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Review: The Road to Rome

Ben Kane

This post is also available in: Polish (polski)

The Road to Rome

The book “The Road to Rome” is the third and final volume of the historical novel telling the fate of Romulus, Tarquin and Fabiola. This time the heroes meet in Rome and become entangled in the most important events of Caesar’s reign – the Ides of March.

Romulus and Tarquin, after traveling halfway around the world, reach Alexandria, where they are forcibly incorporated into Caesar’s army, which defends itself against the besieging Egyptians. Their mutual friendship is put to the test when their companion – the powerful Gaul Brennus – is killed, and their common wandering turns out to be the result of the actions of Tarquinius.

Both heroes separate, where Tarquin focuses on discovering the future and divination, and Romulus takes part in Caesar’s most important battles – at Zela, Ruspina, Thapsus and becomes his trusted legionnaire. Unexpectedly, after the victorious battle of Zela, Romulus admits to being a slave and joining the legion illegally. Together with his newly met companion Petronius, he is sentenced to “fight” in the arena with wild animals as noxius. Finally, he returns to Rome, where he finds his sister.

Meanwhile, Fabiola tries to find her place in Rome after returning from Alexandria. She buys a brothel where she previously served and competes with the hated Scewola. Meanwhile, Fabiola becomes Mark Antony’s lover which, when revealed, causes Fabiola to lose her foothold in Decimus Brutus.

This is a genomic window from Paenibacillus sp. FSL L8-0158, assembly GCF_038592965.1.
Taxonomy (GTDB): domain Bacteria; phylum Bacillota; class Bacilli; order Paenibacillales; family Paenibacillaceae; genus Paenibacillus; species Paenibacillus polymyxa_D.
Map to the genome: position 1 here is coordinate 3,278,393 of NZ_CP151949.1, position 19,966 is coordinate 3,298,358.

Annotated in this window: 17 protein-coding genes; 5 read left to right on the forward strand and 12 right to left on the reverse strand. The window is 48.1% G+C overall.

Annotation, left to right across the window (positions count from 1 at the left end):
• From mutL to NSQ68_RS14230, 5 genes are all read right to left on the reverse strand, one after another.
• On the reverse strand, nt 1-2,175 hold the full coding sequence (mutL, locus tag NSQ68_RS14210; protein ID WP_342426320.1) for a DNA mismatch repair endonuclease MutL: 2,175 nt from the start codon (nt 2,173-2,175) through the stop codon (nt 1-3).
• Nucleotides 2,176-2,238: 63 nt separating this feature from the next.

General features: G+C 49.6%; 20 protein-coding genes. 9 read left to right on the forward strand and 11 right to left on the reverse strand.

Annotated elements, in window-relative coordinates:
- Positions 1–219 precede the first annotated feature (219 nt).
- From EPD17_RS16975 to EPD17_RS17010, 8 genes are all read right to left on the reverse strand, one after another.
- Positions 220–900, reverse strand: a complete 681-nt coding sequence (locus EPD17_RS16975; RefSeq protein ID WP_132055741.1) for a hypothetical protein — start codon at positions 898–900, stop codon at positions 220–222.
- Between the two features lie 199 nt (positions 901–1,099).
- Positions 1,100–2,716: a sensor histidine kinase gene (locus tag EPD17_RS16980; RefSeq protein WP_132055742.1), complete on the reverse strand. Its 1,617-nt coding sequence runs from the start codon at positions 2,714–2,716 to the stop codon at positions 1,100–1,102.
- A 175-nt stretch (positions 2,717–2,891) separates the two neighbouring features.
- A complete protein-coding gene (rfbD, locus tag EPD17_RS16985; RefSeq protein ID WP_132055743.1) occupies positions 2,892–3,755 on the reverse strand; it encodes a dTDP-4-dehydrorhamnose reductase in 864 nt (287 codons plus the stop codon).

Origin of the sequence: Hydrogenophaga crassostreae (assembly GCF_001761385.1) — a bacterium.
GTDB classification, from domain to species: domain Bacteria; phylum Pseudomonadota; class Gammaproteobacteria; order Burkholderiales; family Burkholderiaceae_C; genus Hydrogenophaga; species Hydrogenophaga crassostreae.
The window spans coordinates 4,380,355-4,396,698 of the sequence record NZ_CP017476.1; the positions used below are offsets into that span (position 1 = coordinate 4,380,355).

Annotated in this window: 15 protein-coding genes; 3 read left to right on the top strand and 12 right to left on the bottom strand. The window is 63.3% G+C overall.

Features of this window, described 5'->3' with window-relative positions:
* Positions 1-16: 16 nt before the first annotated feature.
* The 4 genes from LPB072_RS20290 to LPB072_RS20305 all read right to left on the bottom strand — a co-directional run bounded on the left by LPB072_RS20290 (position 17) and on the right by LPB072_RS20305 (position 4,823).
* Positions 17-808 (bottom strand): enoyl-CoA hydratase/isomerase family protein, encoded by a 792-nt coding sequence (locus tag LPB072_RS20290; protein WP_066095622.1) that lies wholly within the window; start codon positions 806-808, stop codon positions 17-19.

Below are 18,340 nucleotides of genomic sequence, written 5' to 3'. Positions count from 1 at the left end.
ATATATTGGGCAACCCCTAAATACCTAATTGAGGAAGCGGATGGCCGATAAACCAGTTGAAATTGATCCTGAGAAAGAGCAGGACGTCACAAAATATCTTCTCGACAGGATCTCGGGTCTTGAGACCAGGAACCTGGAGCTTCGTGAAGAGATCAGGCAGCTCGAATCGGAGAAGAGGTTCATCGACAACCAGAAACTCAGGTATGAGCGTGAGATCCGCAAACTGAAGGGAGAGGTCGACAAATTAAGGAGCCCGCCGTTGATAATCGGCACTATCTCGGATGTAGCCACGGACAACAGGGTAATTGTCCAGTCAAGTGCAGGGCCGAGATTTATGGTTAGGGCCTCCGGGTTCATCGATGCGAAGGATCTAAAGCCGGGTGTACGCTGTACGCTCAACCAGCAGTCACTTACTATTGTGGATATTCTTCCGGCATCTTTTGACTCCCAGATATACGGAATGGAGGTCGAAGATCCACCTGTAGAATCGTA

The course of events gradually leads toward the ides of March, which will divide the siblings. Not only is Rome’s future at stake, but their own past as well.

The last part of the trilogy is extremely interesting and full of action. The author was certainly looking for many ways to treat the reader with exoticism, curiosity and tragic character. Once again, Fabiola has to compete in Rome with Scaevola, who is her main enemy. In the meantime, she maneuvers dangerously between Brutus and Antony, which only makes her difficult situation worse. Romulus, as usual, takes part in heavy battles, fights for his life in the arena with the “Ethiopian bull” and tries to see his own sister at all costs. It should be noted that the author clearly lacked an idea for the character of Tarquin, who largely spent his time watching the lupanar and divination. Personally, I also didn’t like the ending of the trilogy, which disappointed me a bit, given the long history of the characters.

As in the previous parts, at the end of the book, the author left at our disposal a glossary of the main terms with translations and descriptions, as well as his own commentary on the novel, in which he clearly explained his historical modifications.

The position is certainly recommended for all lovers of antiquity, especially those who have explored the earlier parts. The entire “Forgotten Legion” trilogy is a plus, and thanks to it, the reader may be even more eager to explore the knowledge of ancient Rome.

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